This is a great question, and I’m honestly not sure of the answer. I don’t think I looked for myself in stories when I was young, because my own real-life childhood was deeply awkward and lonely at times. I read books, mainly scifi and fantasy, in order to escape that existence, not to find it again. That said, Paula Danziger’s teenage protagonists resonated with me strongly, as did Judy Blume’s. They captured the particular angst of being an adolescent girl and feeling like an alien, especially at school, and wrestling with the choice between fitting in and sticking out. Which, honestly, describes my own characters’ dilemmas too.
As a writer, who or what would you say are some of your greatest creative influences and/or sources of inspiration in general?
Neil Gaiman was a huge influence during a formative time in my life. I took my entire SANDMAN collection to college with me, and made my boyfriend (now husband) read it. (He, in turn, made me read all of LORD OF THE RINGS and THE SILMARILLION.) The various X-Men books of the ‘80s and ‘90s were also a big creative influence, and I think that there’s a way to see my characters in the X-Men tradition: powerful, flawed, unsure of their place in the world. Post-college, Michael Chabon was my biggest influence; looking back on it, if there was one book that turned me into a writer, it was THE AMAZING ADVENTURES OF KAVALIER AND CLAY. These days, I read a lot of Ursula K. LeGuin, who was brilliant at engineering stories that hinge on moral and philosophical dilemmas.
What are some of your favorite elements of writing? What do you consider some of the most frustrating and/or difficult?
My favorite elements are the research/planning before the first draft and the good, hard edit at the end. Everything in between is a long slog of frustration and woe. I’ve never written a complete, beginning-to-end first draft of a novel — short stories, yes, but not novels. I write a few chapters, decide I hate it, start over. It takes me a few stabs before I figure out how best to tell the story that I want to tell. It’s a very inefficient way to write, but for me it’s the only way that works.
Aside from writing, what are some things you would want others to know about you?
1) If I couldn’t be a writer, I’d want be either a librarian or a film editor. My absolute perfect job would be to live as a student for the rest of my life, just going around and learning things all day long. I have no idea what practical purpose that would serve, but if anyone’s hiring, I’m your gal.
2) My kids keep me incredibly busy, mentally as well as time-wise. We’re finally past the just-keep-them-alive years, and now we’re at the early adolescent stage where we have to pick our battles and maintain consistency about what we allow and what we don’t. My older kid just turned eleven, and she would be perfectly happy to spend her entire life reading books and watching videos in bed in her bathrobe. It’s a lifestyle I can only aspire to, really.
3) If you asked me, “Helene, in your opinion, which movie has the best script in cinema history, line for line?” I’d be forced to choose between either Charade or Kung Fu Panda. Honestly, Kung Fu Panda might win.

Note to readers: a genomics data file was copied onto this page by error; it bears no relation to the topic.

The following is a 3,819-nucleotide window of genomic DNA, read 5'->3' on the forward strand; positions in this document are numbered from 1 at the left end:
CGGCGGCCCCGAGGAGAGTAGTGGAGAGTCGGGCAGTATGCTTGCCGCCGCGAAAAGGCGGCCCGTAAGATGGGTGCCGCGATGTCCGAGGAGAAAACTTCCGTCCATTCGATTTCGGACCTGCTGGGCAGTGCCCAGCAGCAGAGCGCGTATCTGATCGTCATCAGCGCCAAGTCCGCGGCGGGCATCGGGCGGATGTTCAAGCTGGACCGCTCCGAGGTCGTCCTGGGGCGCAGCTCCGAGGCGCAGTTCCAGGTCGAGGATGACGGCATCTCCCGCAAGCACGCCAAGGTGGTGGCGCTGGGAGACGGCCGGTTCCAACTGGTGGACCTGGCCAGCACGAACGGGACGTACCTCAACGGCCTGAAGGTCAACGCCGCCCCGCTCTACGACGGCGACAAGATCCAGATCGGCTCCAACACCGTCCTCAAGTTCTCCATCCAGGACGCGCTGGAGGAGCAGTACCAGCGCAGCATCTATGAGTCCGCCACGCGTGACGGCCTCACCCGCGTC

What advice might you have to give for aspiring writers?
This might seem like an unorthodox answer, but: If you’re looking for a life partner, it’s imperative that they 1) respect your wish to write and 2) give you the time and space you need. They don’t have to be your biggest fan; they don’t even have to read your writing. But they have to understand that sometimes you’ll be in the office with the door shut, and they’re not allowed to come in and bug you with something completely trivial, or suggest that you skip writing that day and go out for a movie instead. There will be times when the writing comes first. They have to be okay with that, period.
Are there any other projects you are working on and at liberty to speak about?
I’m currently hard at work on Book #3 in the Golem and Jinni series. It’s set in 1930, which is 15 years after the end of The Hidden Palace, at the beginning of the Great Depression and the end of Prohibition. I’ve brought back a few characters who we last saw in the first book, and created a few new ones. I’m in the early drafting stage, though I’ve done my requisite failed chapters and seem to have settled into the story a little more. The jump forward into 1930 brings the setting closer to what feels like a recognizably modern era, which opens up a lot of directions for the characters to take — but from the reader’s vantage point, WWII and the Holocaust are just around the corner, and that adds a dread that the narrative can’t address directly without being too heavy handed. So it’s going to take a light and careful touch to get it right.
Finally, what books/authors (Jewish, fantastic, or otherwise) would you recommend to the readers of Geeks OUT?
I don’t read for fun nearly as much as I’d like to these days, but I just finished R.F. Kuang’s Babel, which deserves all the praise it’s gotten. And if you like your historical fantasy with a dose of Old Hollywood, Nghi Vo’s Siren Queen is a phenomenal read. So is Jennifer Egan’s The Candy House, which is one of those books that crawls into your brain and just lives there for a while.